Set NODE_ENV to reduce your JavaScript size

By Jeffrey Charles
Published on

With Redux’s 3.0.6 release, I learned about a new way to shrink the size of some of my webpages. A number of modern JavaScript libraries like Redux and React perform checks checking to see if process.env.NODE_ENV is equal to production in their implementations to determine whether to run code meant for development. Since this is code that is meant to running in a web browser, the comparison returns false by default. However, you can use a Browserify transform like envify or a Webpack plugin like DefinePlugin to define process.env.NODE_ENV to equal your build process’s NODE_ENV value or development by default. Setting that value to production shrunk 25% off of my total page’s size (after minification and gzipping) going from 100 kilobytes to 75 kilobytes since Webpack removes unreachable code paths.

Here’s what the code in a Webpack configuration could look like:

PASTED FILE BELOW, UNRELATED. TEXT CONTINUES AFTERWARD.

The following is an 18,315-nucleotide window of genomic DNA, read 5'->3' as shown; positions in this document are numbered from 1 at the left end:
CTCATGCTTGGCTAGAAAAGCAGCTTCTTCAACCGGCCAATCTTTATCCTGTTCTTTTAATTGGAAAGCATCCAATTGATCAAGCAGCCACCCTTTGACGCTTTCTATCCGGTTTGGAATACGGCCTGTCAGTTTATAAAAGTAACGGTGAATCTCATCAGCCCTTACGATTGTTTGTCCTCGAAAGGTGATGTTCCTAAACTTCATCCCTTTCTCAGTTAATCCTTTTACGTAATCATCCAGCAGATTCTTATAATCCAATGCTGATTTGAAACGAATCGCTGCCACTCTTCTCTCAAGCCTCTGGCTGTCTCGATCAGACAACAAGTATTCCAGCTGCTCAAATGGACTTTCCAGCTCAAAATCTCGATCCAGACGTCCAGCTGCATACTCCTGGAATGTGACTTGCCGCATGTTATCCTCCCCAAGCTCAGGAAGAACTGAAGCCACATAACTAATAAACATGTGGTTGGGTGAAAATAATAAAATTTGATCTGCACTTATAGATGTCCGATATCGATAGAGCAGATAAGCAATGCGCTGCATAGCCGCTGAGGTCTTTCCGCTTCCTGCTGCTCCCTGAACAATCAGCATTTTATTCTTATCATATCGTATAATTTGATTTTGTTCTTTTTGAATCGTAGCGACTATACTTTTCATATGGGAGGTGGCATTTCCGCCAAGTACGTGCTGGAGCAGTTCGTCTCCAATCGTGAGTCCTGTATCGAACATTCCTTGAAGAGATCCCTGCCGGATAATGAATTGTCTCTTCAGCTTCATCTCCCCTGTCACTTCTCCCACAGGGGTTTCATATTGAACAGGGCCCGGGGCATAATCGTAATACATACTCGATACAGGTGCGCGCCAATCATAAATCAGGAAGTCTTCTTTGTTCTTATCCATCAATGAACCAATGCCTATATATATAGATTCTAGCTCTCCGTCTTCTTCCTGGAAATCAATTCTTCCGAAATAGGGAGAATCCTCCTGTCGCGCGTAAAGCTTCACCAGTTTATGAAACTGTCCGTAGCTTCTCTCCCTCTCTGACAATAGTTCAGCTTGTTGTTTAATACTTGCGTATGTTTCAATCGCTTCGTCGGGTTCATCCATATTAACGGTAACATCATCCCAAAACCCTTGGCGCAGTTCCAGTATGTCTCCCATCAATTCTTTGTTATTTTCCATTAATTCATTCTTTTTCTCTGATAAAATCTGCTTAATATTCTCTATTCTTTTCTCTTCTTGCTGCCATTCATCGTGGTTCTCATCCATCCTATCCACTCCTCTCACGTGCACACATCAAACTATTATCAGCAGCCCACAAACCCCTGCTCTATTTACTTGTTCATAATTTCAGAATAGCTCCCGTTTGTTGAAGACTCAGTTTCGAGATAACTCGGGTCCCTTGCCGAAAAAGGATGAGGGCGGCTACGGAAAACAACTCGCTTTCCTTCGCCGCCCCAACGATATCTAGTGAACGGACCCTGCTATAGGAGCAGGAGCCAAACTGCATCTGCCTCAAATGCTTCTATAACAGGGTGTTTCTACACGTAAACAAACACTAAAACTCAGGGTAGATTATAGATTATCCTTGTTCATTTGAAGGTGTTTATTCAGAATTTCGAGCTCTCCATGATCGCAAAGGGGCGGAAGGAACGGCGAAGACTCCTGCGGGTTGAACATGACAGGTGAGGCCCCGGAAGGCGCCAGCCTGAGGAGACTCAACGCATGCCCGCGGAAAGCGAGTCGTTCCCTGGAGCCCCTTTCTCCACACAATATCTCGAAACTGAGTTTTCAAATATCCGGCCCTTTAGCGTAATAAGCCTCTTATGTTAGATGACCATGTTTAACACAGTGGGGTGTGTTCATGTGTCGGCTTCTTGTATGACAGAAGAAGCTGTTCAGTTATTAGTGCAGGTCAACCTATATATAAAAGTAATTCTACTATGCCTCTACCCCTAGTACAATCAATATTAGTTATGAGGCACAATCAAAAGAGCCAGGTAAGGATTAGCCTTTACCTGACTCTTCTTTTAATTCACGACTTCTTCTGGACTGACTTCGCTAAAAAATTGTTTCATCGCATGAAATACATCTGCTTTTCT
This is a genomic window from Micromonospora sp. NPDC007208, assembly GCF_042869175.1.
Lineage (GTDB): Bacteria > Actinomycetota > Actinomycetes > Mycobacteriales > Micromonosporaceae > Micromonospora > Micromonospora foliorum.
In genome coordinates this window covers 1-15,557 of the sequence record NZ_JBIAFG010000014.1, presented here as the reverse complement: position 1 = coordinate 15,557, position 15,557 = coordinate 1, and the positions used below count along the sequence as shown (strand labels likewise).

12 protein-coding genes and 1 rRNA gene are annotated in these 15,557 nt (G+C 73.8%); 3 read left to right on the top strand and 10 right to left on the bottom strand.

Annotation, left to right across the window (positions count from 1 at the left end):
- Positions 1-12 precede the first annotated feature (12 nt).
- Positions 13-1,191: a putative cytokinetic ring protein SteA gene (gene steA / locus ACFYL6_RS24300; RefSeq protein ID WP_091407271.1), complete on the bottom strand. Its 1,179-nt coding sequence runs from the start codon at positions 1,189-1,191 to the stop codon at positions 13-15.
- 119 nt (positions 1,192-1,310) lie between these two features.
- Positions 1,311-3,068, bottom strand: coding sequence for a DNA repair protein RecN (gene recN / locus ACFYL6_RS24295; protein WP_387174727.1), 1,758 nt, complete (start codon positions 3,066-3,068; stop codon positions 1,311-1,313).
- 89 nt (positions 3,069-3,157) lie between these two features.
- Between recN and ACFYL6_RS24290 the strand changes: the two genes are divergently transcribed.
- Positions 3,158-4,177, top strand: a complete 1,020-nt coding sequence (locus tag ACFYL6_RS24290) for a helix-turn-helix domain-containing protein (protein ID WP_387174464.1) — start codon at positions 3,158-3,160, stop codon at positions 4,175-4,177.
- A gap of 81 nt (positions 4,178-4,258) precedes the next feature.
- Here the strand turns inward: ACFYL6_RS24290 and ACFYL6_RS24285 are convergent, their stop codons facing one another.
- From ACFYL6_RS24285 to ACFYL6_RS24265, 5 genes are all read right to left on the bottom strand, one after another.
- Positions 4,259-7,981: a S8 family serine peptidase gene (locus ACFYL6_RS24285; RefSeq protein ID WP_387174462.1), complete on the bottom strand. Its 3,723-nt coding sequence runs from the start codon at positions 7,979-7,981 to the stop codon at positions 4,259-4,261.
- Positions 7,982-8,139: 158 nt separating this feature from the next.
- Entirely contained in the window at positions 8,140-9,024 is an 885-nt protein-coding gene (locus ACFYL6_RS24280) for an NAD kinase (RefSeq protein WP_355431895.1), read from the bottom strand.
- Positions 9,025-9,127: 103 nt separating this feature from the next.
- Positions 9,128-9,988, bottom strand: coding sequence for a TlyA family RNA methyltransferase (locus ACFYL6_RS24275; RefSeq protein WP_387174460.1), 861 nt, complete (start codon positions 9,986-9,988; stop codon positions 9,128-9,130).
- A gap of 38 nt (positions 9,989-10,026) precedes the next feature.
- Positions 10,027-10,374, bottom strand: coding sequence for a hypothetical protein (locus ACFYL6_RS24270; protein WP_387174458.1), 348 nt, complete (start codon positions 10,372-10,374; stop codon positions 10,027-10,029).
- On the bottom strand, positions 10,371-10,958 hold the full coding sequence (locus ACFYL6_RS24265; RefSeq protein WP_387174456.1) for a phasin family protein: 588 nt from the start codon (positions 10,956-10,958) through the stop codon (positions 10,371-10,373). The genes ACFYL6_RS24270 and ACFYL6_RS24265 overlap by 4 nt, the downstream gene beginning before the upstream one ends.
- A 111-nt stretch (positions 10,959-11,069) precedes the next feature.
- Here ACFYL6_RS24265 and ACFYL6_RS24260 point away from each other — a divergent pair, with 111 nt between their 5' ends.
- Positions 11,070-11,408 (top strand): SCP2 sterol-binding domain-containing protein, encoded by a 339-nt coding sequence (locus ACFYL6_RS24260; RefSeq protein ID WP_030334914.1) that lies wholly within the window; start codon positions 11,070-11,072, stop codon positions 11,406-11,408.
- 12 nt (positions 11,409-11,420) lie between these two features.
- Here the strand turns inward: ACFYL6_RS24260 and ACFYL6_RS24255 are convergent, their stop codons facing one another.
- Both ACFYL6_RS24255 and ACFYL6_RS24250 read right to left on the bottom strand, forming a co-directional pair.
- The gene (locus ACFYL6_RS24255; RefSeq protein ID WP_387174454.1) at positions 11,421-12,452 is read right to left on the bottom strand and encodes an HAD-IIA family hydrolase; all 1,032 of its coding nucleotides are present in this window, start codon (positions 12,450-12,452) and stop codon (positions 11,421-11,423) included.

module.exports = {
  plugins: [
    new webpack.DefinePlugin({
      'process.env': { NODE_ENV: JSON.stringify(process.env.NODE_ENV || 'development') }

Specifically, the commit I made was

The way I initially discovered this was when Greenkeeper tried running my continuous integration build with the new version of Redux and it failed because I’d configured my Webdriver tests to fail if it detected any non-debug log entries which is one of the ways I make sure there aren’t any errors when trying an application workflow. The latest version of Redux logs a console error message if it detects that it’s running minified with NODE_ENV not set to production.